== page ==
Wednesday, December 21, 2011

Should Student Loans Be Forgiven?

     A recent Intelligence Squared debate concerned the notion: Do too many people go to college?  The debate mentioned how student loans are not forgiven, so if a student accrues $100,000 in student loans and goes bankrupt he still must pay back the loans.
     I understand why.  Default on a house, and the bank can at least take ownership of the house and sell it.  Go bankrupt with student loans and there is nothing for the government to take and sell.  There is no collateral, of sorts.
     What if, out of empathy for struggling college graduates, we began forgiving student loan debt if individuals go bankrupt?  Would this help students?
    Some, but not others.  Because debt can be forgiven the profitability of the loans (at the old interest rate) wanes.  With banks / governments less interested in making loans, interest rates will rise to compensate for the greater default risk.  Otherwise there will be an excess demand for loans (which in could be addressed by restricting loans to only the best students, but that may not be politically feasible, and I assume it is not).  Now, instead of punishing the students who cannot translate a degree into a decent salary, you are punishing everyone who takes student loans by making everyone pay a higher interest rate.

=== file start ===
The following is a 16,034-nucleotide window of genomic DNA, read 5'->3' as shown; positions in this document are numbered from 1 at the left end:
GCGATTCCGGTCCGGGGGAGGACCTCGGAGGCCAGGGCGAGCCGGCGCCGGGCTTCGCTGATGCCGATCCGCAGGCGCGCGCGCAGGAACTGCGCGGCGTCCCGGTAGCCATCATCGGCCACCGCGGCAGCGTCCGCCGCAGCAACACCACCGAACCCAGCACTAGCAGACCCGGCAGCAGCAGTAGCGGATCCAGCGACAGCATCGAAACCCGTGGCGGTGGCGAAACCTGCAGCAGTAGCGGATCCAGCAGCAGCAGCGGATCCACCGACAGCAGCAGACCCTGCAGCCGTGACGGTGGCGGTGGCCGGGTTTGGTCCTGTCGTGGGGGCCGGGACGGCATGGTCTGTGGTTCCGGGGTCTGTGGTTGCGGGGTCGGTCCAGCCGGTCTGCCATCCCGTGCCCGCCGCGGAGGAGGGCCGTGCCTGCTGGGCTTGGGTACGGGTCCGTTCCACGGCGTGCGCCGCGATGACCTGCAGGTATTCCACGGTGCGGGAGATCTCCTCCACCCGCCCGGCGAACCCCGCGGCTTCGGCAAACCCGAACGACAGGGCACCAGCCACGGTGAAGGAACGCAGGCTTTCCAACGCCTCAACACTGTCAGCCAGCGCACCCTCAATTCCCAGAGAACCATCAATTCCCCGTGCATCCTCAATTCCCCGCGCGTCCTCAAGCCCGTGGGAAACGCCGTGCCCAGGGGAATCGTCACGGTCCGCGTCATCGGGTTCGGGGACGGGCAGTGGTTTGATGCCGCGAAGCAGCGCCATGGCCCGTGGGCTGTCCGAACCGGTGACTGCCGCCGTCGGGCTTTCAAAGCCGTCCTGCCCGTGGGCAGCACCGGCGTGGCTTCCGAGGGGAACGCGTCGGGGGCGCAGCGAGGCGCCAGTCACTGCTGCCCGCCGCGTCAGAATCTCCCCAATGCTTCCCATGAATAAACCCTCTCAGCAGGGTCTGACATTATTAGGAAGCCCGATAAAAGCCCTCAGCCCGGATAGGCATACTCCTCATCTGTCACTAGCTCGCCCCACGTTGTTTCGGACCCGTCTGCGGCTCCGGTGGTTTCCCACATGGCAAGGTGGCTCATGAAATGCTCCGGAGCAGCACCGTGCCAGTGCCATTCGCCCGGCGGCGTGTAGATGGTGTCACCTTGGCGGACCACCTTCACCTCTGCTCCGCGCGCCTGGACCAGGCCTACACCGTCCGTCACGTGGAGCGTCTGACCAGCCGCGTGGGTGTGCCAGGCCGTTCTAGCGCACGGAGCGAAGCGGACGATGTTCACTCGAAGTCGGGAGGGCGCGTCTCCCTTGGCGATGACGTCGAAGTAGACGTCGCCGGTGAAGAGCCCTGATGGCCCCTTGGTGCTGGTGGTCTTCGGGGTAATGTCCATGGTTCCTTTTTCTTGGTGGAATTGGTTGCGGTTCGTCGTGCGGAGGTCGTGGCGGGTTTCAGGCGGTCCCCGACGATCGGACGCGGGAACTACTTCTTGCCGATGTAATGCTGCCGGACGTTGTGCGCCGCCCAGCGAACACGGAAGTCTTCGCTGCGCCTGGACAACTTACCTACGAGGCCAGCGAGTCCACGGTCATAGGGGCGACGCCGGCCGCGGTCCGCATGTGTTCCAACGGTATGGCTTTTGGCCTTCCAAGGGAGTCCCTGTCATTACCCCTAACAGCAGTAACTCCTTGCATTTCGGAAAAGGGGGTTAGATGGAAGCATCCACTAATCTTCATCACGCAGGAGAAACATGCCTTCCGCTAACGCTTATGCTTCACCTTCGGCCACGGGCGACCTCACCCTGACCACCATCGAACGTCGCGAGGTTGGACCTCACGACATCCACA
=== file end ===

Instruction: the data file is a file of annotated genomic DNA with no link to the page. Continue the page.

Are the banks / governments better off?  On the one hand, they get a higher interest rate.  On the other hand, some people default and never pay back their loans.

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